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Herbs for their smell, and sappy plants to bear; Things growing to themselves are growth's abuse, Seeds spring from seeds, and beauty breedeth beauty. Thou wast begot, - to get it is thy duty.
"Upon the earth's increase why shouldst thou feed,
By this the love-sick queen began to sweat,
With burning eye did hotly overlook them;
And now Adonis, with a lazy spright,
Souring his cheeks, cries, "Fie, no more of love'
"Ah me," quoth Venus, "young, and so unkind!
1 'Tired, attired.
"'The sun that shines from heaven shines but warm, And lo, I lie between that sun and thee;
The heat I have from thence doth little harm,
"Art thou obdurate, flinty, hard as steel,
She had not brought forth thee, but died unkind.'
"What am I, that thou shouldst contemn2 me this?
And one for interest, if thou wilt have twain.
Fie, lifeless picture, cold and senseless stone,
Thou art no man, though of a man's complexion,
This said, impatience chokes her pleading tongue,
1 Unkind. Milton applies the same epithet, in the same way, in his "Doctrine of Divorce: " "The desire and longing to put off an unkindly solitariness by uniting another body, but not without a fit soul, to his, in the cheerful society of wedlock.'
2 Contemn is here used in the sense of throw aside; as Malone explains it, "contemptuously refuse this favor."
Red cheeks and fiery eyes blaze forth her wrong;
Sometimes she shakes her head, and then his hand,
"Fondling," she saith, "since I have hemmed thee here,
Within the circuit of this ivory pale,
I'll be a park, and thou shalt be my deer;
"Within this limit is relief enough,
At this Adonis smiles as in disdain,
That in each cheek appears a pretty dimple :
1 Intendments, intentions. So in Othello, Act IV. Sc. II.: "I have said nothing but what I protest intendment of doing The word continued to be used long after the time of Shakspeare.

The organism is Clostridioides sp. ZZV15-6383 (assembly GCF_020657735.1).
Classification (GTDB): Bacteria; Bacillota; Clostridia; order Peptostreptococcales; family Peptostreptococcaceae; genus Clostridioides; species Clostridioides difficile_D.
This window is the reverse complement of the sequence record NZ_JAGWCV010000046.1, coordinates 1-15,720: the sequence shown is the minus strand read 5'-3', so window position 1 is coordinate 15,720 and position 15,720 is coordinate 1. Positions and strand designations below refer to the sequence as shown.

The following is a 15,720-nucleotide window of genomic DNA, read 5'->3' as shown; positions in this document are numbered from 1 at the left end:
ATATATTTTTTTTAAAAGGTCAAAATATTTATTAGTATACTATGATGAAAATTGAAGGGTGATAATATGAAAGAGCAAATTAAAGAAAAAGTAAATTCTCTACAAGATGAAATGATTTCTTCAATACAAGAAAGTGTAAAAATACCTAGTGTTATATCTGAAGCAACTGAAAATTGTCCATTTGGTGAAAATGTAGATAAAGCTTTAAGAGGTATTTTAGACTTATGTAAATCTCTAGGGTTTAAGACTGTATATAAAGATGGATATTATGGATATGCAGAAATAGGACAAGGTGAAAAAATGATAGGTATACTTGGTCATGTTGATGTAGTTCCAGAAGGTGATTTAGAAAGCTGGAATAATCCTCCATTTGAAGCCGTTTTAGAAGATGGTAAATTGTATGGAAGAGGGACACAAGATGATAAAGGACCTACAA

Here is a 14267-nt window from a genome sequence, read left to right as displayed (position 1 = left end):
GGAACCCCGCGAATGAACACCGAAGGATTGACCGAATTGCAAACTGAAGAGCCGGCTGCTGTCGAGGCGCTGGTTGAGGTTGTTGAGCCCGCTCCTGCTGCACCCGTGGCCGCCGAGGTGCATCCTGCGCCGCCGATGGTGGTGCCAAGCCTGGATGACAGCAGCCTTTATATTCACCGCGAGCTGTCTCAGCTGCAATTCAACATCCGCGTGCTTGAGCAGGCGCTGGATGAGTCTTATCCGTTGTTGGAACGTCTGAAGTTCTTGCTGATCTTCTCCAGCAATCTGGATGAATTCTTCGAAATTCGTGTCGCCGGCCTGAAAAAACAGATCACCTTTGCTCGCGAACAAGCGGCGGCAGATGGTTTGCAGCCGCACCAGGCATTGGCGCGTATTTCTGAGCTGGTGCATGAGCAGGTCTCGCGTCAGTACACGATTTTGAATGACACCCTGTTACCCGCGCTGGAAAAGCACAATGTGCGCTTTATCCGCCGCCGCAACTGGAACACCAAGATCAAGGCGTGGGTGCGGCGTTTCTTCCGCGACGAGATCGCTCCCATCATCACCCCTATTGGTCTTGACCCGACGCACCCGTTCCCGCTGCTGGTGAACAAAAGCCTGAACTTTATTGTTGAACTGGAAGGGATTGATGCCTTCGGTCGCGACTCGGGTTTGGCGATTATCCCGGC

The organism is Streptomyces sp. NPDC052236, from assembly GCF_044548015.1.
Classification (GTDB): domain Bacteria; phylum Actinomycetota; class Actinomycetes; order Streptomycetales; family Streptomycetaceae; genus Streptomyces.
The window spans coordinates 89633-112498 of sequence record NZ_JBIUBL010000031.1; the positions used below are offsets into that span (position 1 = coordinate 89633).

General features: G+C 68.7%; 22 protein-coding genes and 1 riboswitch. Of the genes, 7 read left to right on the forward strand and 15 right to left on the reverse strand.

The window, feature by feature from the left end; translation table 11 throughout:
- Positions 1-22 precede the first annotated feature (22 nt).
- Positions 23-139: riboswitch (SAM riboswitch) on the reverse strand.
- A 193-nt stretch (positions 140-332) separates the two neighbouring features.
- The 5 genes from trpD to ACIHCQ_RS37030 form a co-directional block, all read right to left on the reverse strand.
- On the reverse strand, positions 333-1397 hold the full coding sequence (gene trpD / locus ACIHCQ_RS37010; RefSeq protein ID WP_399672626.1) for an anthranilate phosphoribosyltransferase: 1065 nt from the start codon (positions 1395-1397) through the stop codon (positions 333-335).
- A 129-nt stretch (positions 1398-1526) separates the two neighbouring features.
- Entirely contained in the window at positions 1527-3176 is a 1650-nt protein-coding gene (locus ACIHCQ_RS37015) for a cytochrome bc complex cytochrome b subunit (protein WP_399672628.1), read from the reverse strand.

Foreknowing well if there he came to lie,
These lovely caves, these round-enchanting pits,
Now which way shall she turn? what shall she say?
Her words are done, her woes the more increasing, The time is spent, her object will away,
And from her twining arms doth urge releasing:
Away he springs, and hasteth to his horse.
But lo, from forth a copse that neighbors by,
And forth she rushes, snorts, and neighs aloud:
The strong-necked steed, being tied unto a tree, Breaketh his rein, and to her straight goes he.
Imperiously he leaps, he neighs, he bounds,
His ears up pricked; his braided hanging mane
His eye, which scornfully glisters like fire,
Sometime he trots, as if he told the steps,
Of the fair breeder that is standing by.
What recketh he his rider's angry stir,
He sees his love, and nothing else he sees,
2 Mane is here used as a plural noun. In a note on Othello, Act II. Sc. 1., Knight justifies the adoption of a new reading —
"The wind-shaked serge, with high and monstrous mane
upon the belief that in this line we have a picture which was prcbably suggested in the noble passage of Job, "Hast thou given the horse strength? Hast thou clothed his neck with thunder?" passage before us shows that the image was familiar to the mind of Shakspeare, of the majesty of the war-horse erecting his mane under the influence of passion.
3 This is a faint echo of the wonderful passage in Job, "He saith among the trumpets, Ha, ha!”
4 Holla. Ho is the ancient interjection, giving notice to stop. The word before us is certainly the same as the French hola, and is explained in Cotgrave's French Dictionary as meaning "enough soft, soft, no more of that."